IEEE TRANSACTIONS ON MEDICAL IMAGING, VOL. X, NO. X, MONTH 20121
Impact of model shape mismatch on reconstruction
quality in Electrical Impedance Tomography
Bartłomiej Grychtol, William RB Lionheart, Marc Bodenstein, Gerhard K Wolf and Andy Adler
Abstract—Electrical Impedance Tomography (EIT) is a low-
cost, non-invasive and radiation free medical imaging modality
for monitoring ventilation distribution in the lung. Although
such information could be invaluable in preventing ventilator-
induced lung injury in mechanically ventilated patients, clinical
application of EIT is hindered by difficulties in interpreting the
resulting images. One source of this difficulty is the frequent use
of simple shapes which do not correspond to the anatomy to
reconstruct EIT images. The mismatch between the true body
shape and the one used for reconstruction is known to introduce
errors, which to date have not been properly characterized. In the
present study we therefore seek to 1) characterize and quantify
the errors resulting from a reconstruction shape mismatch for
a number of popular EIT reconstruction algorithms and 2)
develop recommendations on the tolerated amount of mismatch
for each algorithm. Using real and simulated data, we analyze the
performance of 4 EIT reconstruction algorithms under different
degrees of shape mismatch. Results suggest that while slight shape
mismatch is well tolerated by all algorithms, using a circular
shape severely degrades their performance.
Index Terms—EIT, model, shape, mechanical ventilation, ALI,
distribution in the lung. In thoracic EIT, imperceptible current
injection and voltage measurement through surface electrodes
around the thorax are used to reconstruct a conductivity map
across a transverse slice of the body. EIT is low-cost, non-
invasive, radiation free and available at the bedside. One of
the most promising applications of EIT is for monitoring
and/or guiding mechanical ventilation therapy. The ability
of EIT to measure regional distribution of ventilation has
been validated against single photon emission computed to-
mography (SPECT) , X-ray computed tomography (CT)
,  and positron emission tomography (PET) . No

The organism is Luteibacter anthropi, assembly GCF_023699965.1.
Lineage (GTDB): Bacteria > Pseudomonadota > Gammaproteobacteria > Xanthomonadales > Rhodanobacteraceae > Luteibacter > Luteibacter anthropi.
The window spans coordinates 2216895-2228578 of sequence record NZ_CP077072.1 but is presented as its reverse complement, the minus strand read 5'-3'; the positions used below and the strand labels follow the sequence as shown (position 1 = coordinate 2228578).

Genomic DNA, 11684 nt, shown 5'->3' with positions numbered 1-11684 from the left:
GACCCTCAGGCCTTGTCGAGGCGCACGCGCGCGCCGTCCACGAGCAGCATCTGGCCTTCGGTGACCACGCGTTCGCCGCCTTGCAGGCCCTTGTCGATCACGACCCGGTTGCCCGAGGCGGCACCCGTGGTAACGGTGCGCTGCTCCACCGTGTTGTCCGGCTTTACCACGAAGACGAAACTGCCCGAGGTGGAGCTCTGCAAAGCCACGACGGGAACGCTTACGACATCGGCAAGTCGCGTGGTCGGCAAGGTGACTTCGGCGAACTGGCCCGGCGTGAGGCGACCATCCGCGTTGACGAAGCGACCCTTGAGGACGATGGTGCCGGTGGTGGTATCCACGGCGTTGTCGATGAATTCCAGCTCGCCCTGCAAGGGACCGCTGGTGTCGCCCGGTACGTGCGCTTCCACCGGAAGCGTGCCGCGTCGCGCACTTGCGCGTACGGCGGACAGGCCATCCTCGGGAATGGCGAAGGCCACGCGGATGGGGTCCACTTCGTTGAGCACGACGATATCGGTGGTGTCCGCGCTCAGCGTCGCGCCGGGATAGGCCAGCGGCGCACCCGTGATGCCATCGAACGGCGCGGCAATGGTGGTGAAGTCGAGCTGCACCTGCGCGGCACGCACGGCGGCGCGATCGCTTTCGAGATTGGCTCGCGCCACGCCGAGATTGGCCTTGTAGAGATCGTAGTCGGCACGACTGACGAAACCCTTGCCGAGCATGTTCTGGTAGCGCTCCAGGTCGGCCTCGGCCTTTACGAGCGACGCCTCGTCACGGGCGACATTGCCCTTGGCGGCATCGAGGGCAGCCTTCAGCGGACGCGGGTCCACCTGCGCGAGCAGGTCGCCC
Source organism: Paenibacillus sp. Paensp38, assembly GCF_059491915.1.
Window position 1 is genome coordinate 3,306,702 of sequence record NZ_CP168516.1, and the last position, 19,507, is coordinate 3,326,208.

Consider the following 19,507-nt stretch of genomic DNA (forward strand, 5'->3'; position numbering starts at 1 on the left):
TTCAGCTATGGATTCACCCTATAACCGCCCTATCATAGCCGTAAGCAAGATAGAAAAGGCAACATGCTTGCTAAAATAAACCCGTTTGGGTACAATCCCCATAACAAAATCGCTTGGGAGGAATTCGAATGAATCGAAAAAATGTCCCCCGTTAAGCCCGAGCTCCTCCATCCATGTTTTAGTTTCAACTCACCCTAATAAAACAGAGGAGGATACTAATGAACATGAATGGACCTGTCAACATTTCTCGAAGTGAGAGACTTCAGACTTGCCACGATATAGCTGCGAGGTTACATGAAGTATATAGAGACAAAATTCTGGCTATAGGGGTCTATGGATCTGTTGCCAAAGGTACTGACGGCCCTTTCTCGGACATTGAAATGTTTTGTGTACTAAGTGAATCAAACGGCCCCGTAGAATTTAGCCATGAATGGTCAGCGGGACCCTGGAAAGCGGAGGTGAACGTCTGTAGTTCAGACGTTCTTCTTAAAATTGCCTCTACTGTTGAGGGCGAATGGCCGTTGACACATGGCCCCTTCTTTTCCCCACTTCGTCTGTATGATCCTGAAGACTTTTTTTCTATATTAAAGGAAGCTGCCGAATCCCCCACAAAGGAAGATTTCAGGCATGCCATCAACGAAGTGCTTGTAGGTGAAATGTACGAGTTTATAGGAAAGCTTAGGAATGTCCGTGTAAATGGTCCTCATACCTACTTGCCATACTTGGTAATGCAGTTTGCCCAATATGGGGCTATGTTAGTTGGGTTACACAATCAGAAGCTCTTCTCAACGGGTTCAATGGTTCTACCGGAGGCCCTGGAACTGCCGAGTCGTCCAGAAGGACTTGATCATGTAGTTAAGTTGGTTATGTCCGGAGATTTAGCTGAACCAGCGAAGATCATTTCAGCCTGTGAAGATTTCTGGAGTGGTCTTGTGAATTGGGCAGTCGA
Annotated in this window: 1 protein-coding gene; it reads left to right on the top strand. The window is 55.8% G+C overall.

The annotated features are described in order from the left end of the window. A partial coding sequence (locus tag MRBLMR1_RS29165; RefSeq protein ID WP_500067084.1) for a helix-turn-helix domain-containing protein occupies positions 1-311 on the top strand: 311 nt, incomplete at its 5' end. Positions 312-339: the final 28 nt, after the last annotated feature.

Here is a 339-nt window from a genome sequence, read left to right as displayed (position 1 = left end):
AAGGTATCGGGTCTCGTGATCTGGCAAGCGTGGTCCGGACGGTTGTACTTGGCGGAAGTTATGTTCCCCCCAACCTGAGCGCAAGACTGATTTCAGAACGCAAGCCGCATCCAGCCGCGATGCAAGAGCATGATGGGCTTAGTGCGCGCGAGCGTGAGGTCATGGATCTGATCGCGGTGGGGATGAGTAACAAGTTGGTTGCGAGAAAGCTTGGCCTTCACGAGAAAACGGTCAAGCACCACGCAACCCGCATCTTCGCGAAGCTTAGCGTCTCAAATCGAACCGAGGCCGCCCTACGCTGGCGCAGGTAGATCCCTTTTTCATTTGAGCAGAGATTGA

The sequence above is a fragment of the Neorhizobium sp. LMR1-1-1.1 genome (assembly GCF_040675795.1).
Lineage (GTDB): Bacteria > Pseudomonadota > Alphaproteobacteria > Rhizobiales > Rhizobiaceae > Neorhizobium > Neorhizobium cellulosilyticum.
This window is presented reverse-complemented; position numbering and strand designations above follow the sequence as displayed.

LECTRICAL Impedance Tomography (EIT) is a promis-
ing medical imaging modality for monitoring ventilation
B Grychtol is with the German Cancer Research Centre (DKFZ), De-
partment of Medical Physics in Radiology, 69120 Heidelberg, Germany
WRB Lionheart is with School of Mathematics, University of Manchester,
Manchester M13 9PL, England
M Bodenstein is with Department of Anesthesiology, Johannes Gutenberg-
University Mainz, Mainz, Germany
GK Wolf is with the Division of Critical Care Medicine, Department of
Anesthesiology, Children’s Hospital Boston, Harvard Medical School, Boston,
MA 02115, USA
A Adler is with Systems and Computer Engineering, Carleton University,
Ottawa, ON K1S 5B6, Canada
Manuscript received March 22, 2012; revised May 14, 2012
Copyright c ?2012 IEEE. Personal use of this material is permitted. How-
ever, permission to use this material for any other purposes must be obtained
from the IEEE by sending a request to email@example.com.
other currently available technology can provide real-time long
term monitoring of the regional functional state of the lungs.
Although such information could be invaluable in preventing
ventilator-induced lung injury (VILI), clinical application of
EIT is hindered by difficulties in interpreting the resulting
Such difficulties are often a result of errors in the for-
ward modeling of the electrical fields, a necessary step in
reconstructing the conductivity distribution. In particular, no
two-dimensional model can fit EIT data obtained from a
three-dimensional domain (body)  and, even when a three-
dimensional model of a domain is used, it is generally im-
possible to accurately fit data from an isotropic conductivity
distribution if the boundary shape is wrong .
Because in clinical practice the boundary shape is generally
unknown and changes with breathing and posture, the problem
is often reduced to reconstructing the changes rather than ab-
solute conductivity, which is less sensitive to shape mismatch
and easier to solve. A circular shape has traditionally been used
to represent a cross-section of the subject’s body . This lack
of correspondence to the anatomy imposes several limitations
on the analysis of EIT images. Because expected organ shape
and position on circular images is unknown, it is difficult
to distinguish some artifacts from correct images. Images of
different patients cannot be directly compared. Moreover, the
mismatch between the true body shape and the shape used
for reconstruction is known to produce image errors , ,
which to date have not been properly characterized.
In a preliminary study of one reconstruction algorithm ,
we showed that using the correct body shape obtained from
a CT scan produces reconstructions qualitatively superior to
those produced with a circular shape. However, for practical
reasons, EIT reconstruction cannot depend on the availability
of a CT scan of each individual subject. Patient shape could
instead be obtained by means of, for example, wearable sen-
sors or through optical 3D surface reconstruction (from images
obtained with a multi-camera system). However, we believe
that developing a set of pre-defined shapes to choose from
for each patient based on easy to measure parameters (weight,
height, etc.) is the most practical and least expensive approach.
In order to develop such a set, a deeper understanding of the
errors and tolerances of different EIT algorithms with respect
to shape mismatch is required.
In the present study we therefore seek to 1) characterize and
quantify the errors resulting from reconstruction shape mis-
match for a number of popular EIT reconstruction algorithms
and 2) develop recommendations on the tolerated amount of
mismatch for each algorithm.
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